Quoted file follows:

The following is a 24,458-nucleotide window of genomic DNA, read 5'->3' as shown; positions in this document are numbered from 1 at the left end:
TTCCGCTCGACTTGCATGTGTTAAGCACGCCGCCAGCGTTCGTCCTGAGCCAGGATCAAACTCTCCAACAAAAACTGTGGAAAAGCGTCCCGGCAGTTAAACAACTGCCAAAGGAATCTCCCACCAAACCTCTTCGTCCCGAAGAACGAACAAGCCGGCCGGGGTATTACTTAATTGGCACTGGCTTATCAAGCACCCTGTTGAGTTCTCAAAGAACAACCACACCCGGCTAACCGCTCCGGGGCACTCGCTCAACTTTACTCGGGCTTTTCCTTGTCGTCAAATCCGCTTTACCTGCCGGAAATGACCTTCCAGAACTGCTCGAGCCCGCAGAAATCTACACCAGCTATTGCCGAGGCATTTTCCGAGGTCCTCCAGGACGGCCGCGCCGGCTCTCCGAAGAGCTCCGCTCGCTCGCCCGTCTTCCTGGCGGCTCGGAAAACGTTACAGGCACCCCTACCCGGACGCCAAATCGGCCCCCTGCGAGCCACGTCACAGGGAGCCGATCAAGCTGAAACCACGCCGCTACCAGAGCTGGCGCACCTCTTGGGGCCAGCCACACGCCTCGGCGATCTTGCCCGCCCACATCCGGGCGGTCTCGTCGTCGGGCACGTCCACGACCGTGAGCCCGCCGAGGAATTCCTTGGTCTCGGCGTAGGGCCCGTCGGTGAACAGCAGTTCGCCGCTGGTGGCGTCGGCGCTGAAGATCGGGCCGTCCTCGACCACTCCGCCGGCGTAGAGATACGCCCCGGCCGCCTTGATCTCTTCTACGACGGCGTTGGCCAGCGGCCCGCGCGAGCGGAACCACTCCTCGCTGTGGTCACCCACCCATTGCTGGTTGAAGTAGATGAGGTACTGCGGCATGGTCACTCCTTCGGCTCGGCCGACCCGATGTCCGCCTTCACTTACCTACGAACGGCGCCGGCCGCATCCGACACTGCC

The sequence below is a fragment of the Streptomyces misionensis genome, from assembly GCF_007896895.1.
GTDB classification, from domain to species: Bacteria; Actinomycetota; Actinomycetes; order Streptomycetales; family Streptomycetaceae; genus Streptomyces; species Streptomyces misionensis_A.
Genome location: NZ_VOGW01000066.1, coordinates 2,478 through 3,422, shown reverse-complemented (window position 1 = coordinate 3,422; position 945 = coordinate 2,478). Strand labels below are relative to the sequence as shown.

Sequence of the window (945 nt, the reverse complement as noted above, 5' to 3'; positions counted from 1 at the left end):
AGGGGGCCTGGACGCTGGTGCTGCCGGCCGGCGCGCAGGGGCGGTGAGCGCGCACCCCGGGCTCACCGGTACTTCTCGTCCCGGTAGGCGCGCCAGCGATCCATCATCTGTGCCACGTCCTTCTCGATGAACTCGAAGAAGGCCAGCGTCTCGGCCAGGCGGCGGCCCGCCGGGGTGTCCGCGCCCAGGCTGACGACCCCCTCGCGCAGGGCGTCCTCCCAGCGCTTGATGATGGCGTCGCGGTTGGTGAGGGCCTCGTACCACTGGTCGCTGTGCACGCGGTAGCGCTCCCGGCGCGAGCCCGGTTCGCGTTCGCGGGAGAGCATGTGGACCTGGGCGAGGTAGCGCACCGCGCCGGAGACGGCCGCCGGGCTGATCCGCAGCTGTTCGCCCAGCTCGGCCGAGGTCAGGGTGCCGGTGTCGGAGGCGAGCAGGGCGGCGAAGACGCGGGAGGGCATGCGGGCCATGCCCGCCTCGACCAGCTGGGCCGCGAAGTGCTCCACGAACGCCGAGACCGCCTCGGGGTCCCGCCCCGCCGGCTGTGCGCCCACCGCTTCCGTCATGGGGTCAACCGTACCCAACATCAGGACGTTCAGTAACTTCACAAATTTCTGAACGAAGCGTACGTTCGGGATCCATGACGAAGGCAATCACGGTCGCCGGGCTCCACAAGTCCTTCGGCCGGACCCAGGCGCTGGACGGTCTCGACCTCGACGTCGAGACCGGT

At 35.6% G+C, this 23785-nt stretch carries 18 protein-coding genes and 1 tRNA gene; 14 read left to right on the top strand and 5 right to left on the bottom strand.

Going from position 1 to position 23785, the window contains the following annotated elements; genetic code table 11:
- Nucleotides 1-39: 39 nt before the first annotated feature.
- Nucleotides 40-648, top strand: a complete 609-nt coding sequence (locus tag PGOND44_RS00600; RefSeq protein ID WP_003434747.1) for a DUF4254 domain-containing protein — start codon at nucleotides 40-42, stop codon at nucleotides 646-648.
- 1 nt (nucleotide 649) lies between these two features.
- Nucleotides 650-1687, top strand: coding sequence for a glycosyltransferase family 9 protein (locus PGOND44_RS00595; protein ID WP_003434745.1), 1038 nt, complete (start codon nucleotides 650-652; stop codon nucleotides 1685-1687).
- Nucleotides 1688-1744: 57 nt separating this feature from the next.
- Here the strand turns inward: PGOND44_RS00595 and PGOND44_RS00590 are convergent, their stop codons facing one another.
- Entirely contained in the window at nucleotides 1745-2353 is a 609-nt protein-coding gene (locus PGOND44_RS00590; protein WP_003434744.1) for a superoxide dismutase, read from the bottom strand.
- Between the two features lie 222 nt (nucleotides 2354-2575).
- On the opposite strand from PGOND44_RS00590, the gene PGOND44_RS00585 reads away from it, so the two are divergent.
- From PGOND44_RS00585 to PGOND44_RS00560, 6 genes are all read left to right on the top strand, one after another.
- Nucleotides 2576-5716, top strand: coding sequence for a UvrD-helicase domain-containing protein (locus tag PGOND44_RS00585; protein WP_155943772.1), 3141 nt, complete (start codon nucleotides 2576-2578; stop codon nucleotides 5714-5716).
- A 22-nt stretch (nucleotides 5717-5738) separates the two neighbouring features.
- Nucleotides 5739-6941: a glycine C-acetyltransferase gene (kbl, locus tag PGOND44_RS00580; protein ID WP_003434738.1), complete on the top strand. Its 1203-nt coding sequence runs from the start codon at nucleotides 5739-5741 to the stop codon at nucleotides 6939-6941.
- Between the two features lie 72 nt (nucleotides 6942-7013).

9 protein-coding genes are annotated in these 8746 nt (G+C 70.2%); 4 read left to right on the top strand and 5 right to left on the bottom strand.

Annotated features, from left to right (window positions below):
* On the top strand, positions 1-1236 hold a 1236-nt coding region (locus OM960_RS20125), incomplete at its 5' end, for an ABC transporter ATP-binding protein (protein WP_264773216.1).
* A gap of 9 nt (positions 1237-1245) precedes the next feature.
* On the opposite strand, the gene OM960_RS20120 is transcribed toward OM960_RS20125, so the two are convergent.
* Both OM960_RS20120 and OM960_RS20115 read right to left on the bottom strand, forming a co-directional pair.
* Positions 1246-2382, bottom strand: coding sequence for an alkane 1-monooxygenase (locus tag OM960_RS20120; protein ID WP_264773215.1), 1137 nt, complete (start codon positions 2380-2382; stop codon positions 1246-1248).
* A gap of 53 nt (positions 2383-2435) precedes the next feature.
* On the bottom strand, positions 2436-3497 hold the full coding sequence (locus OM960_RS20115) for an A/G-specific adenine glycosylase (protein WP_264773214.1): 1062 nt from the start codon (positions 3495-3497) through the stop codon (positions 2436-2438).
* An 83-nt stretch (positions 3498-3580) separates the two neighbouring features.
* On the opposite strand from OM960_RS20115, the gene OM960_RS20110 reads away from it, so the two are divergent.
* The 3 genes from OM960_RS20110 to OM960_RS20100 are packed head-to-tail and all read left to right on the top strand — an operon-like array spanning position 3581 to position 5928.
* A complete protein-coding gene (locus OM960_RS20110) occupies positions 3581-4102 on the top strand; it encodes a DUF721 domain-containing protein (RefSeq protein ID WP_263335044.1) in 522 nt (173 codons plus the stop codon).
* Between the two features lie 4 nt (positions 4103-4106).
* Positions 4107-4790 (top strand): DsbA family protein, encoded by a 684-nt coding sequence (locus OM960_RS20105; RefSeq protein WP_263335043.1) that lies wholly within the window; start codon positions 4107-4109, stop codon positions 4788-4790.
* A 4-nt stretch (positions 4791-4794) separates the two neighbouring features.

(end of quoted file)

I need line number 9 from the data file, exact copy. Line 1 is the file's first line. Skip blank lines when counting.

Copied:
Going from position 1 to position 23785, the window contains the following annotated elements; genetic code table 11: